Fishing is just ‘staring at a float’ is often said by people who do not fish. For many anglers this is of course not true at all, but there is certainly a grain of truth in this statement. Fishing with a float on your rod is the classic way of fishing and every angler has some experience with this type of fishing. In the past it started with a simple float on your bamboo rod, nowadays it might be a geepdobber on your beach rod or a deadbait float when predator fishing, the float remains a key part of angling. Even fishing with super light floats for roach, for example, is still a very special and very entertaining method. You will gladly sit down in your fishing chair for a few hours to stare at a float.
As just mentioned, fishing for coarse species with a float is a very enjoyable and precise method where everything comes down to fine details. With these you can really make the difference between an empty and a full net. The range of floats available for this type of fishing is huge, but by thinking carefully about the situation you are fishing in, you can easily make a selection. The rougher the water, the heavier the float you need. It is also useful to attach a highly visible float to the line when you have to fish a little further out from the shore. After all, it's all about striking at the right moment when the float disappears out of sight.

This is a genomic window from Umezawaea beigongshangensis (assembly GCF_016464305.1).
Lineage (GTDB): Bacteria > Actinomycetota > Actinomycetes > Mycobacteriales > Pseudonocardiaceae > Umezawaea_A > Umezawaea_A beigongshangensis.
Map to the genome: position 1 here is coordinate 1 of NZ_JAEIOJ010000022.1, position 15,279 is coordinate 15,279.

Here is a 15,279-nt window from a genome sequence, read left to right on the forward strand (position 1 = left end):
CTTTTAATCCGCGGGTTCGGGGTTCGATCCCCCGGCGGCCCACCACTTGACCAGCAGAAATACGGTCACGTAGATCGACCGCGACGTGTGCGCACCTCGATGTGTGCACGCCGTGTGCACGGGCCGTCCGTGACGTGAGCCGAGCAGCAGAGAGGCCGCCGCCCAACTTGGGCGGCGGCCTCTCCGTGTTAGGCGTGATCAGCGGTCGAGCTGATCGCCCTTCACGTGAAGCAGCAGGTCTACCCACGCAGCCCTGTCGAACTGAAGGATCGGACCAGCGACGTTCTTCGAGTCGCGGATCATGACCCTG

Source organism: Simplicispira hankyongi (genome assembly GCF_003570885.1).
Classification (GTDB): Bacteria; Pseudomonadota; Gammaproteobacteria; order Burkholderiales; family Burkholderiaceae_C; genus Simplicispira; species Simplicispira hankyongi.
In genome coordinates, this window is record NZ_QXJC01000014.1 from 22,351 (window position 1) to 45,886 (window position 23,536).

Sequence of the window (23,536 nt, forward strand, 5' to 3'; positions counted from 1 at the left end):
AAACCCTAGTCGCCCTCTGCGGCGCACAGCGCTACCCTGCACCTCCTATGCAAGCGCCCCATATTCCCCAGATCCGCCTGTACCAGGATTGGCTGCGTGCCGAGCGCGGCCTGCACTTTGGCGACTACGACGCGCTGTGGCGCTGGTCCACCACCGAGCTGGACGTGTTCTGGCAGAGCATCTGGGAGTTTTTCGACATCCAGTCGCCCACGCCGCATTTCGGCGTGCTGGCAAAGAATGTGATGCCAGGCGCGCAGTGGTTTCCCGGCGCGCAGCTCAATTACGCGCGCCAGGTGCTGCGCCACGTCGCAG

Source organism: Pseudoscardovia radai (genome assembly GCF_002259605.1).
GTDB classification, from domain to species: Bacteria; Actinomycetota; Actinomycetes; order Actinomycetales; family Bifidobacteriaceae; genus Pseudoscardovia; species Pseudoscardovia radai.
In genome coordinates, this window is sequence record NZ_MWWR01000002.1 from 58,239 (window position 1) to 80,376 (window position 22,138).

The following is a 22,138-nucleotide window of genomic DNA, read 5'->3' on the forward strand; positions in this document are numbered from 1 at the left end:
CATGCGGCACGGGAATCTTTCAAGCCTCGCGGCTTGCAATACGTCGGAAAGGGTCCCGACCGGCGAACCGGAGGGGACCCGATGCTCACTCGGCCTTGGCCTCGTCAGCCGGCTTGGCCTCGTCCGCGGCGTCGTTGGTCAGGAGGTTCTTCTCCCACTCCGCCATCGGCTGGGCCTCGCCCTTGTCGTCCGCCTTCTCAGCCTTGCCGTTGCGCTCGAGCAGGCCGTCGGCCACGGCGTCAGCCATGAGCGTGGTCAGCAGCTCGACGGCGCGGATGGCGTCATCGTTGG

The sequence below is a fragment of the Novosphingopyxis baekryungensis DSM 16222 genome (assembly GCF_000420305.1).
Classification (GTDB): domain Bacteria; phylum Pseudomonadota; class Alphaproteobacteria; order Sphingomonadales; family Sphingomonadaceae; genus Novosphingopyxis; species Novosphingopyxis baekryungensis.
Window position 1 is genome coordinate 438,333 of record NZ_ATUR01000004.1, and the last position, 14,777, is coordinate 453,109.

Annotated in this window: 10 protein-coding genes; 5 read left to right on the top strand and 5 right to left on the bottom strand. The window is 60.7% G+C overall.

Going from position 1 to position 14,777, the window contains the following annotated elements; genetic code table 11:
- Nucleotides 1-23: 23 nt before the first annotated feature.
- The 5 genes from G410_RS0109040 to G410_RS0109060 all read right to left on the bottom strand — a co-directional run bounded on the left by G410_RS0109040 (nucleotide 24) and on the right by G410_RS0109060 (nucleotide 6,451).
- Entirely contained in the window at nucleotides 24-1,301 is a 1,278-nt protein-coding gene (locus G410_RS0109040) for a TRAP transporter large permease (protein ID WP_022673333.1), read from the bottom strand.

A float is often not weighted. You attach the float to the line and then you plumb it with the help of a pinch lead or shot. Without any weight under it, the bobber lies flat on the water. By adding little bits of shot gradually, you can ensure that only the small tip of the float sticks out of the water. If you do this correctly, you will be able to see exactly when you have a bite and the fish on your swim will feel no resistance when the float or bobber is pulled under. A well aligned float simply gives you more catches.